Chilling Effects
Home Weather Reports Report Receiving a Cease and Desist Notice Search the Database Topics
Topic HomeFAQsMonitoring the legal climate for Internet activity
Chilling Effects
 Chilling Effects Clearinghouse > DMCA Notices > Weather Reports > Huge Volume Increases and Updates to Google Transparency Report Printer-friendly version
 Quick Search:
 Site Guide

Clearinghouse Topic Areas:

  • ACPA
  • Anticircumvention (DMCA)
  • Chilling Effects
  • Copyright
  • Copyright and Fair Use
  • Court Orders
  • Defamation
  • Derivative Works
  • DMCA Safe Harbor
  • DMCA Subpoenas
  • Documenting Your Domain Defense
  • Domain Names and Trademarks
  • E-Commerce Patents
  • Fan Fiction
  • International
  • John Doe Anonymity
  • Linking
  • No Action
  • Patent
  • Piracy or Copyright Infringement
  • Protest, Parody and Criticism Sites
  • Responses
  • Reverse Engineering
  • Right of Publicity
  • Trade Secret
  • Trademark
  • UDRP
  • Uncategorized

  • partly cloudy

    Huge Volume Increases and Updates to Google Transparency Report

    Adam Holland, December 13, 2012

    Abstract: Google updates their Transparency Report, and reveals that the volume of notices they receive has increased exponentially.
    Not only is there a lot more data, there is new granular information about it, and it's now possible to download it.

    As everyone probably realizes, Chilling Effects has a lot of takedown notices from Google in its database. That's because Google gets a lot of takedown requests. But what you may not realize is that the number of notices they have received, and have been sending to us has skyrocketed recently, reaching 2.5 million per week as of mid December.
    What's more, Google anticipates that this number will continue to grow at similar rates, perhaps reaching perhaps as many as 30 million per month within a year.

    This is interesting on several levels. One could argue that the DMCA process is working as intended, in that there are these millions of infringements, and links on Google to them, and now the owners of the rights to the content have a quick and easy way to handle the problem.

    Of course, we know that can't be completely true, and that in fact, a lot of serious mistakes are made, even by seasoned industry giants when it comes to issuing takedown notices.

    Another way to look at might be to conclude that something is wrong, maybe even very wrong, with the state of the law and of society's behavior within its constraints, if Google alone receives 10 million reports of alleged copyright infringement per month. Does that make sense? Is there any other area of law where there are even close to that many violations? One for every thirty American citizens per month? I'm skeptical.

    The accuracy or sensibleness of these numbers aside, there's also their timing.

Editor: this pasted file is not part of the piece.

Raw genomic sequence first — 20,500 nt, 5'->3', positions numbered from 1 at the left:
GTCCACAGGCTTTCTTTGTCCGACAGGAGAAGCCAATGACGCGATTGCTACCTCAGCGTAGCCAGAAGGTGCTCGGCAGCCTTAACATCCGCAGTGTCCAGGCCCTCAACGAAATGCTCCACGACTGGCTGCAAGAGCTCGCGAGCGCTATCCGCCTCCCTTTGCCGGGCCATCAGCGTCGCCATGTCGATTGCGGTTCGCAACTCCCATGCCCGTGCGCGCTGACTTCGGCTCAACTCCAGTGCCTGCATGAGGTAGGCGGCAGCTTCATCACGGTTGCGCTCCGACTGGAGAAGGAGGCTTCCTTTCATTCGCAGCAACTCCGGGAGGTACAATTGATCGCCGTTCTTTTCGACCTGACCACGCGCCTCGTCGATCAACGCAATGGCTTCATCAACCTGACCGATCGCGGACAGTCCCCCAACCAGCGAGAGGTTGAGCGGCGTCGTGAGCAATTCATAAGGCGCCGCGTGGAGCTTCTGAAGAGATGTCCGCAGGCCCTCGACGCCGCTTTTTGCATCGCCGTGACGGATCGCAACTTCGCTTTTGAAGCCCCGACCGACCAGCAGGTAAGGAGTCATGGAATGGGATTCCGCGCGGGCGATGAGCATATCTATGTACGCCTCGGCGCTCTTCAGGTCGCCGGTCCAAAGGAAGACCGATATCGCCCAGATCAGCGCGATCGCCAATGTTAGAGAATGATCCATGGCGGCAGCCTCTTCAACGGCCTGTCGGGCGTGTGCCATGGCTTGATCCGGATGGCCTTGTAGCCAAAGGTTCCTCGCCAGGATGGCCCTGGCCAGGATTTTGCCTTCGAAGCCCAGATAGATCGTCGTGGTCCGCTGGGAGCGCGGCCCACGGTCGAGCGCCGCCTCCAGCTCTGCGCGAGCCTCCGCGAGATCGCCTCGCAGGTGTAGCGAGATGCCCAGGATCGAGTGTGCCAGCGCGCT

Readers who follow tech policy will recall the late 2011-early 2012 debate surrounding the SOPA treaty. Some readers will recall, or may even have participated in, the January 18, 2012 service blackout.

    From the perspective of SOPA's opponents, the internet-- or at least significant portions of it--mobilized itself to defeat what would have been a staggering overreach on the part of government, all in the name of international harmonization.
    Further SOPA debate was postponed on January 20, 2012, and most see it as effectively dead, although alternatives have sprung up.

    As TechDirt and others point out, one of the central pillars of the rightsholders' argument in favor of SOPA was that they needed better enforcement tools against piracy, since the existing ones weren't working. An example of this, of course, was links on Google to infringing content.

    But here's the thing. This steep increase in notices to Google looks to have started around mid-spring, 2012, after SOPA was defeated. Unless alleged copyright infringement went through the roof at the same time, the situation on the ground didn't change, so why the increase? Further, even if infringement did grow commensurately, it seems clear that the rightsholders have a tool they are willing to use to deal with it, the DMCA and its notice and takedown regime. So it's hard to see the complaints about "lack of enforcement tools" as anything other than fear-mongering in order to be granted even more power and control.

    Something perhaps to keep in mind the next time we see industry Chicken Littles in front of Congress.
    [TorrentFreak implies in this article that the reason for the increase in notices may be the publication of the Transparency Report itself.]

    In related news, Google has recently taken two important steps with respect to their Transparency Report.

    First, you can see who made requests with more granular takedown data , showing actions taken on notices.
    For example, this takedown request from Microsoft resulted in this page on the Transparency Report. You can see by scrolling down that some requested links were not removed.

    Second, the data is available for download.

    NB: Much of what is on offer in the Transparency Report is currently available at Chilling Effects, and we intend of have all of it, and more, available once our database modernization is complete. We welcome inquiries about research initiatives using the Chilling Effects database.


    Chilling Effects Clearinghouse -
    disclaimer / privacy / about us & contacts